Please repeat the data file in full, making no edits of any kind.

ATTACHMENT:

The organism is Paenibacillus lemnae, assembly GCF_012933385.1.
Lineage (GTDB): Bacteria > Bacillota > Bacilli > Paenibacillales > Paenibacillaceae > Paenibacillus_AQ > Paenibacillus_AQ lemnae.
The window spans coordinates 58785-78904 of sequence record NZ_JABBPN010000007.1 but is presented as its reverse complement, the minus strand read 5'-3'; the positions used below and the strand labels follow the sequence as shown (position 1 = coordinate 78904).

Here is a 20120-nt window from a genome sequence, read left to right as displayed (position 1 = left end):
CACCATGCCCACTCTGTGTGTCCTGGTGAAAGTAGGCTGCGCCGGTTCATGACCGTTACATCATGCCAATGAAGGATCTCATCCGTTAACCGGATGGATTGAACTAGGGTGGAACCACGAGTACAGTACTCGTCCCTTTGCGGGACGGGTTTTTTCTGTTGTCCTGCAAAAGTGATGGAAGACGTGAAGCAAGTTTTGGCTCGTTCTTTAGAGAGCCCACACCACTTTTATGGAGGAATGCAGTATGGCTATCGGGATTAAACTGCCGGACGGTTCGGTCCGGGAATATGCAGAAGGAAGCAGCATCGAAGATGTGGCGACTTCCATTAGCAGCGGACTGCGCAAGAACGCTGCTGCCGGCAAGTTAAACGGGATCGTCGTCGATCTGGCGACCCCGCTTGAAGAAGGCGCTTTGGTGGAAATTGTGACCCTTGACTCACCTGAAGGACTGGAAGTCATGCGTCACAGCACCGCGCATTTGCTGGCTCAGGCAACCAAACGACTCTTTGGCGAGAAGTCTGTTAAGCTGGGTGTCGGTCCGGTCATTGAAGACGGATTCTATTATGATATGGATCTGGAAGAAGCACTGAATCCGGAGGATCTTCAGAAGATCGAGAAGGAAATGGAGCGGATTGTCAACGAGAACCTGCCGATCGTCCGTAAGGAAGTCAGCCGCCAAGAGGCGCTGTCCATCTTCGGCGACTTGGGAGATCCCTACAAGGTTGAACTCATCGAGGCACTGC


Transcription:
The organism is Paenibacillus lemnae, assembly GCF_012933385.1.
Lineage (GTDB): Bacteria > Bacillota > Bacilli > Paenibacillales > Paenibacillaceae > Paenibacillus_AQ > Paenibacillus_AQ lemnae.
The window spans coordinates 58785-78904 of sequence record NZ_JABBPN010000007.1 but is presented as its reverse complement, the minus strand read 5'-3'; the positions used below and the strand labels follow the sequence as shown (position 1 = coordinate 78904).

Here is a 20120-nt window from a genome sequence, read left to right as displayed (position 1 = left end):
CACCATGCCCACTCTGTGTGTCCTGGTGAAAGTAGGCTGCGCCGGTTCATGACCGTTACATCATGCCAATGAAGGATCTCATCCGTTAACCGGATGGATTGAACTAGGGTGGAACCACGAGTACAGTACTCGTCCCTTTGCGGGACGGGTTTTTTCTGTTGTCCTGCAAAAGTGATGGAAGACGTGAAGCAAGTTTTGGCTCGTTCTTTAGAGAGCCCACACCACTTTTATGGAGGAATGCAGTATGGCTATCGGGATTAAACTGCCGGACGGTTCGGTCCGGGAATATGCAGAAGGAAGCAGCATCGAAGATGTGGCGACTTCCATTAGCAGCGGACTGCGCAAGAACGCTGCTGCCGGCAAGTTAAACGGGATCGTCGTCGATCTGGCGACCCCGCTTGAAGAAGGCGCTTTGGTGGAAATTGTGACCCTTGACTCACCTGAAGGACTGGAAGTCATGCGTCACAGCACCGCGCATTTGCTGGCTCAGGCAACCAAACGACTCTTTGGCGAGAAGTCTGTTAAGCTGGGTGTCGGTCCGGTCATTGAAGACGGATTCTATTATGATATGGATCTGGAAGAAGCACTGAATCCGGAGGATCTTCAGAAGATCGAGAAGGAAATGGAGCGGATTGTCAACGAGAACCTGCCGATCGTCCGTAAGGAAGTCAGCCGCCAAGAGGCGCTGTCCATCTTCGGCGACTTGGGAGATCCCTACAAGGTTGAACTCATCGAGGCACTGC